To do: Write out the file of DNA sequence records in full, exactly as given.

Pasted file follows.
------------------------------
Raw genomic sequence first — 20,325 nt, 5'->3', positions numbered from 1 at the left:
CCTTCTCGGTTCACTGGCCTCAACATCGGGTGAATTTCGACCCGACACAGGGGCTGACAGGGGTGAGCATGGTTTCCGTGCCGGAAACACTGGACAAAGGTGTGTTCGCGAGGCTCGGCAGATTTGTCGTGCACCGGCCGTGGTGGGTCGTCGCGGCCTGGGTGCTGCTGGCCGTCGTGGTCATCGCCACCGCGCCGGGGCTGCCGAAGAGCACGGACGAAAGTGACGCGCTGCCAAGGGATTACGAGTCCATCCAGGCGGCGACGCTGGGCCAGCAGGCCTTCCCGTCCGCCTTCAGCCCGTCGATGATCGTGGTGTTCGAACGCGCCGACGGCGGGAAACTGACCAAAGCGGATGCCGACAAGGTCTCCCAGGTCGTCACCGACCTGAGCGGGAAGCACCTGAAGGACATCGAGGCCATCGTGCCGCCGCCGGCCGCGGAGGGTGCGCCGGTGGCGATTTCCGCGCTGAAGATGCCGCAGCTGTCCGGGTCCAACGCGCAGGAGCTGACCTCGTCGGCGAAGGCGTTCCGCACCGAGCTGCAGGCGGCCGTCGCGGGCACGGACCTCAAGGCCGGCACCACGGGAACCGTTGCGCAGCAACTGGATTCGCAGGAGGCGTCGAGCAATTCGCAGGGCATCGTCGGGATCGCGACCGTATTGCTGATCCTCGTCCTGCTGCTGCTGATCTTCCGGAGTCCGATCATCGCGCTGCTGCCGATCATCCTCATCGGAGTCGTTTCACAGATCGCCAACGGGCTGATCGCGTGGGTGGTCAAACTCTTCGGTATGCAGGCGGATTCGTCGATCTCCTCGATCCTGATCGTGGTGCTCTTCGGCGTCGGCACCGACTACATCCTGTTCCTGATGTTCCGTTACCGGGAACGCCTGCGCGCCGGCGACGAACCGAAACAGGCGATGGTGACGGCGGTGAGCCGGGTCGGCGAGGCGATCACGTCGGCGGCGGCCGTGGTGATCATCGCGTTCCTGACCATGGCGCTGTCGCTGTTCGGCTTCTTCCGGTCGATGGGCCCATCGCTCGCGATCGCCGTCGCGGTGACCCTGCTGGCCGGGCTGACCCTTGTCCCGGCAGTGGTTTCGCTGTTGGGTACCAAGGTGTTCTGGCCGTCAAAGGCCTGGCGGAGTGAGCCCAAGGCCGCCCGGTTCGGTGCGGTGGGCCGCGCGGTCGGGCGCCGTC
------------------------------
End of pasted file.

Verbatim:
Raw genomic sequence first — 20,325 nt, 5'->3', positions numbered from 1 at the left:
CCTTCTCGGTTCACTGGCCTCAACATCGGGTGAATTTCGACCCGACACAGGGGCTGACAGGGGTGAGCATGGTTTCCGTGCCGGAAACACTGGACAAAGGTGTGTTCGCGAGGCTCGGCAGATTTGTCGTGCACCGGCCGTGGTGGGTCGTCGCGGCCTGGGTGCTGCTGGCCGTCGTGGTCATCGCCACCGCGCCGGGGCTGCCGAAGAGCACGGACGAAAGTGACGCGCTGCCAAGGGATTACGAGTCCATCCAGGCGGCGACGCTGGGCCAGCAGGCCTTCCCGTCCGCCTTCAGCCCGTCGATGATCGTGGTGTTCGAACGCGCCGACGGCGGGAAACTGACCAAAGCGGATGCCGACAAGGTCTCCCAGGTCGTCACCGACCTGAGCGGGAAGCACCTGAAGGACATCGAGGCCATCGTGCCGCCGCCGGCCGCGGAGGGTGCGCCGGTGGCGATTTCCGCGCTGAAGATGCCGCAGCTGTCCGGGTCCAACGCGCAGGAGCTGACCTCGTCGGCGAAGGCGTTCCGCACCGAGCTGCAGGCGGCCGTCGCGGGCACGGACCTCAAGGCCGGCACCACGGGAACCGTTGCGCAGCAACTGGATTCGCAGGAGGCGTCGAGCAATTCGCAGGGCATCGTCGGGATCGCGACCGTATTGCTGATCCTCGTCCTGCTGCTGCTGATCTTCCGGAGTCCGATCATCGCGCTGCTGCCGATCATCCTCATCGGAGTCGTTTCACAGATCGCCAACGGGCTGATCGCGTGGGTGGTCAAACTCTTCGGTATGCAGGCGGATTCGTCGATCTCCTCGATCCTGATCGTGGTGCTCTTCGGCGTCGGCACCGACTACATCCTGTTCCTGATGTTCCGTTACCGGGAACGCCTGCGCGCCGGCGACGAACCGAAACAGGCGATGGTGACGGCGGTGAGCCGGGTCGGCGAGGCGATCACGTCGGCGGCGGCCGTGGTGATCATCGCGTTCCTGACCATGGCGCTGTCGCTGTTCGGCTTCTTCCGGTCGATGGGCCCATCGCTCGCGATCGCCGTCGCGGTGACCCTGCTGGCCGGGCTGACCCTTGTCCCGGCAGTGGTTTCGCTGTTGGGTACCAAGGTGTTCTGGCCGTCAAAGGCCTGGCGGAGTGAGCCCAAGGCCGCCCGGTTCGGTGCGGTGGGCCGCGCGGTCGGGCGCCGTC